Wednesday, June 12, 2024

Whatever Wednesday: ‘Jack Reacher’

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Jack Reacher is a pulp B-movie made with an A-list cast and crew. Made with precision, the film bobs and weaves through its overly complicated plot, but it’s never so complex that we feel lost or confused. Rated PG-13, the filmmakers cleverly utilized sexual tension and quick brute violence in such a way as to make the tension sizzle at an audience-appropriate temperature.

Picture this: A man guns down five innocent civilians from a Pittsburg parking garage. A suspect is identified, James Barr (Joseph Sikora), and apprehended. The detective asks for a confession, and the man writes down, “Get me Jack Reacher.”

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Left to right: Jack Reacher (Tom Cruise), D.A. Rodin (Richard Jenkins), and Det. Emmerson (David Oyelowo)

Written and directed by Christopher McQuarrie, Jack Reacher is an endlessly entertaining and rewatchable action movie with more wit than we’re used to. Based on the Jack Reacher novels by Lee Child, One Shot specifically, McQuarrie gives us part neo-noir, part action, part thriller, all perfectly measured. Part of the movie’s surprise is not just how fun it is but how well it’s made.

Roughly the first ten minutes of Jack Reacher is without any dialogue. Instead, McQuarrie uses Caleb Deschanel’s camera to tell his story. That may sound redundant; after all, that’s what the camera is supposed to do. But most action movies, or at least most movies like Jack Reacher, use the camera as a recording device.

McQuarrie and Deschanel are doing something more, not with stylistic edits and camera setups, but good old-fashioned storytelling. In other words, part of the reason Jack Reacher is remarkable is that it’s a well-made film. Jack Reacher is the type of movie that would probably be fun no matter who made it, but McQuarrie and Deschanel draw us in and give us the information while also making sure certain dialogue scenes don’t come off as stilted.

It also helps that Tom Cruise as Reacher is an inspired casting choice. In the books, Recher is a behemoth of a man, seemingly more suited to be played by Dolph Lundgren than Tom Cruise. But Cruise sells the most critical aspect of Reacher, his iron will and cool intellect.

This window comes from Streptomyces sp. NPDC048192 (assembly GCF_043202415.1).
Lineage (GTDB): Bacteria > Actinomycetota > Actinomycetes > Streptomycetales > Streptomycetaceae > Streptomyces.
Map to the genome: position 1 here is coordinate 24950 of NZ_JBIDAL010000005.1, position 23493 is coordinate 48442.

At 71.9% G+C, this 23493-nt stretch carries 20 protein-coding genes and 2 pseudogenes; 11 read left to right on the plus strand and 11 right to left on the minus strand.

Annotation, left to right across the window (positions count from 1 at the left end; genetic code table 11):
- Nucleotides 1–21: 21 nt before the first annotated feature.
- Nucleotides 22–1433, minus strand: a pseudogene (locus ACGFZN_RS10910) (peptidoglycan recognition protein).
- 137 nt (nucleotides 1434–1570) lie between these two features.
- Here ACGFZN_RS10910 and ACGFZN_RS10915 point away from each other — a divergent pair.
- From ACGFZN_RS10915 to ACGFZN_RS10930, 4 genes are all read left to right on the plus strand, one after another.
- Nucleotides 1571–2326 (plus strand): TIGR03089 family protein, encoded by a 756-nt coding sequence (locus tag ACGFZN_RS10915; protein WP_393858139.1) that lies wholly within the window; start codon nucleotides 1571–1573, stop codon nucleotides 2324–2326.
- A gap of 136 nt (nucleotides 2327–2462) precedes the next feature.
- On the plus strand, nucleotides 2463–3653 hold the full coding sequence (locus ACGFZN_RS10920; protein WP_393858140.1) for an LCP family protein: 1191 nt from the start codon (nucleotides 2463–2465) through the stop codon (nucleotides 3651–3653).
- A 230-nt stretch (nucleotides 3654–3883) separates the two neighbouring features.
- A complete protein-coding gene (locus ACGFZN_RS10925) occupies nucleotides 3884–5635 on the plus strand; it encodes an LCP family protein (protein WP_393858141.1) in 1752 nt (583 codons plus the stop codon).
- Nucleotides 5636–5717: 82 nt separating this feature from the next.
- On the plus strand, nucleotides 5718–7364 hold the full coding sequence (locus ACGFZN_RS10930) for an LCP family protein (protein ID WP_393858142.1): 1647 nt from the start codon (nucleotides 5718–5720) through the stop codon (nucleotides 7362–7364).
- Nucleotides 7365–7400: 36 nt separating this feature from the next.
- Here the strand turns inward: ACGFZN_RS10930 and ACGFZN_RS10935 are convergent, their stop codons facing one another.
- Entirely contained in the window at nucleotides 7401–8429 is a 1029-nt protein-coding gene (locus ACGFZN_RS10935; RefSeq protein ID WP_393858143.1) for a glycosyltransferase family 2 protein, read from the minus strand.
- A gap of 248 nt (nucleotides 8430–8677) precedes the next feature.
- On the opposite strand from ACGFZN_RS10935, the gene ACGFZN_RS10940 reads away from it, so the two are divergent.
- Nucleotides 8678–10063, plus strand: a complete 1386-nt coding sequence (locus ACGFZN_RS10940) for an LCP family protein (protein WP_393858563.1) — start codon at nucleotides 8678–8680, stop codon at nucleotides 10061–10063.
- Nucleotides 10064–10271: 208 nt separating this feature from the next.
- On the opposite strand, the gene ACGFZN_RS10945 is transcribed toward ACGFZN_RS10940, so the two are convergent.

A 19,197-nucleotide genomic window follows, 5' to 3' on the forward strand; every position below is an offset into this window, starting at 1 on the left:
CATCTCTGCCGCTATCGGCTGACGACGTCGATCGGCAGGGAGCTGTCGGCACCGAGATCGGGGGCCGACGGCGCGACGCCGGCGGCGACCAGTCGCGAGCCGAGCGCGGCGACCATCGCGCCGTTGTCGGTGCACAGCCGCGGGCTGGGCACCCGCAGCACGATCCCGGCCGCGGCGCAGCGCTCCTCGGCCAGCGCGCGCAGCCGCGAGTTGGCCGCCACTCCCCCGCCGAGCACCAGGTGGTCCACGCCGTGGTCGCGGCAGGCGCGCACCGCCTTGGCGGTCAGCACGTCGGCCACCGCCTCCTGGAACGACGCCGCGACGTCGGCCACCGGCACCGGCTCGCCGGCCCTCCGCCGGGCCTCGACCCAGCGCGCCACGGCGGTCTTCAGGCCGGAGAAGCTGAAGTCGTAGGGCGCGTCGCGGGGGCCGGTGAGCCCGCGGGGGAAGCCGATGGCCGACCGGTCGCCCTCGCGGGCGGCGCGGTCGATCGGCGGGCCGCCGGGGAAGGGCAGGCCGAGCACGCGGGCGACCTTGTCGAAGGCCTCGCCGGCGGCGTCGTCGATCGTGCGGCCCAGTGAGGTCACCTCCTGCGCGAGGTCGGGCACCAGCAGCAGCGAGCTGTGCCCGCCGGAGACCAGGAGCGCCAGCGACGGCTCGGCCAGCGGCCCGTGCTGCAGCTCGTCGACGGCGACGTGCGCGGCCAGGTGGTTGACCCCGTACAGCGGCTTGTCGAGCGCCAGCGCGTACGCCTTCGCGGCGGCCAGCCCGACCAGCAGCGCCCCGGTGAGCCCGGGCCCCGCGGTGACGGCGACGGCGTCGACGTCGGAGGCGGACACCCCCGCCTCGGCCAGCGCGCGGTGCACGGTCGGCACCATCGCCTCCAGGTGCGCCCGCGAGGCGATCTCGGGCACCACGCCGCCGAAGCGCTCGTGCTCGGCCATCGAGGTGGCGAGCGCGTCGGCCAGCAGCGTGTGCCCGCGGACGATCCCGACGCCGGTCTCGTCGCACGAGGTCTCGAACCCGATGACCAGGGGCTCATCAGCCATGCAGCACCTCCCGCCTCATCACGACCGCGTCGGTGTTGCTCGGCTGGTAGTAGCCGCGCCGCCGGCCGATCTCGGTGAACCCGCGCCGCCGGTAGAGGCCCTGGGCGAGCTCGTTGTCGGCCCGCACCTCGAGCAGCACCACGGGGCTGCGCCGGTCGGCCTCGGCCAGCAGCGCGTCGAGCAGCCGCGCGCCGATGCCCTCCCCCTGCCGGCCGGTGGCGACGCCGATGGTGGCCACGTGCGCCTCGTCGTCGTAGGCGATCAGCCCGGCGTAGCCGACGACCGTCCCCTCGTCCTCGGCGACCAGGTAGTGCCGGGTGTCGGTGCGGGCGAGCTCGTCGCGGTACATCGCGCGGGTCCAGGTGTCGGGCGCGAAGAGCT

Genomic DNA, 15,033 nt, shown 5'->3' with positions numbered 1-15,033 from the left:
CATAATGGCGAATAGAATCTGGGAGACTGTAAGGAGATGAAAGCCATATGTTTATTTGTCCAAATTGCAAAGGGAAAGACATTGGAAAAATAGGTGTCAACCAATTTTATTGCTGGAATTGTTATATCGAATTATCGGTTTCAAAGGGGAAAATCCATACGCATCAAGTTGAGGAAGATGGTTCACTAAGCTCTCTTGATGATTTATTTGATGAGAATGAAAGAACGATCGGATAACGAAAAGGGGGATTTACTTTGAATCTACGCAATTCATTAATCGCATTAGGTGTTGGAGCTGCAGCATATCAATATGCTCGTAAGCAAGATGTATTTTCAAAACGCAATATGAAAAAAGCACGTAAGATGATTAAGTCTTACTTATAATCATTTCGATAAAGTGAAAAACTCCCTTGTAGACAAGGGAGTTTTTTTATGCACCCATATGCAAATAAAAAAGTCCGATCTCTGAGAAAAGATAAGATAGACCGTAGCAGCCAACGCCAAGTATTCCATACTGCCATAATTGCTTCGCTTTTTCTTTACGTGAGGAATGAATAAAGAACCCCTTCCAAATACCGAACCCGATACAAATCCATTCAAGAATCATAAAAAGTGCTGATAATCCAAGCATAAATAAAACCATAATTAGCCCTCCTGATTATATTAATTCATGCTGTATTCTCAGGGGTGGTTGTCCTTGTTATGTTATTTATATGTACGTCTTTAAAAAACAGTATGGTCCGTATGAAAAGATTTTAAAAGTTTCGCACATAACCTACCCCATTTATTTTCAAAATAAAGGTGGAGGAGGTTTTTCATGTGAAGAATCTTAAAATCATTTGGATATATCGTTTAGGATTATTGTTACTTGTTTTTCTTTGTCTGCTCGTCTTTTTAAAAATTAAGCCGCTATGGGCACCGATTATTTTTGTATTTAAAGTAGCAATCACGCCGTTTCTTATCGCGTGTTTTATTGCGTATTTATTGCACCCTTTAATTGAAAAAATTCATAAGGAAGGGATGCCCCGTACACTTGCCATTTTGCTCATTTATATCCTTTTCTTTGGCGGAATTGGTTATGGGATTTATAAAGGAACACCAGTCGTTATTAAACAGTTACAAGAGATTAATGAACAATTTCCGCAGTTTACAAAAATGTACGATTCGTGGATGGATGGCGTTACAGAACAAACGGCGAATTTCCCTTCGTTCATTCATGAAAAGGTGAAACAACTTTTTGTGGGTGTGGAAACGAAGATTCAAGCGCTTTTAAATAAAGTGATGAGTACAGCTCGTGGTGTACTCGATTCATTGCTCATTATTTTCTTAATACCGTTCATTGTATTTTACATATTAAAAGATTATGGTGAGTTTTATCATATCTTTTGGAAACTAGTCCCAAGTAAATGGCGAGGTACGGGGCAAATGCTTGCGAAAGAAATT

The dialogue in Jack Reacher shows the brilliance of Lee Child’s writing paired with old-school Hollywood wit. Take the scene early on where District Attorney Rodin (Richard Jenkins) talks with Detective Emerson (David Oyelowo). It’s an info dump scene, a scene that exists purely to set up our main character. Except, McQuarrie does it with a smirk but never in a winking way.

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Reacher (Cruise) and Helen (Rosamund Pike) with Lee Child in the middle

Emerson and Oyelowo banter back and forth but do so in a way that feels natural while also letting us know how accomplished and mysterious Reacher is. The scene culminates in one of my favorite character entrances ever, where Rodin asks how one even finds Reacher. Emerson says, “My guess is you don’t. He finds you.” The two are interrupted by Rodin’s secretary telling them, “A Mister Reacher is here to see you.”

We meet James Barr’s attorney Helen Rodin (Rosamund Pike), in the following scene. Reacher notices the last name and correctly pins her as the D.A.’s daughter. Emerson then leaves with a terrificly honest line of, “Reacher, weird meeting you.” Reacher shakes his hand, “Likewise.” The scene is of emblematic of what makes Jack Reacher so much fun to watch.

McQuarrie understands, much like Child, that Reacher as a concept, while undeniably cool, is also a little silly. He leans into that but never in a way where the characters aim for any level of camp. Instead, he acknowledges the obvious from time to time and lets the matter rest.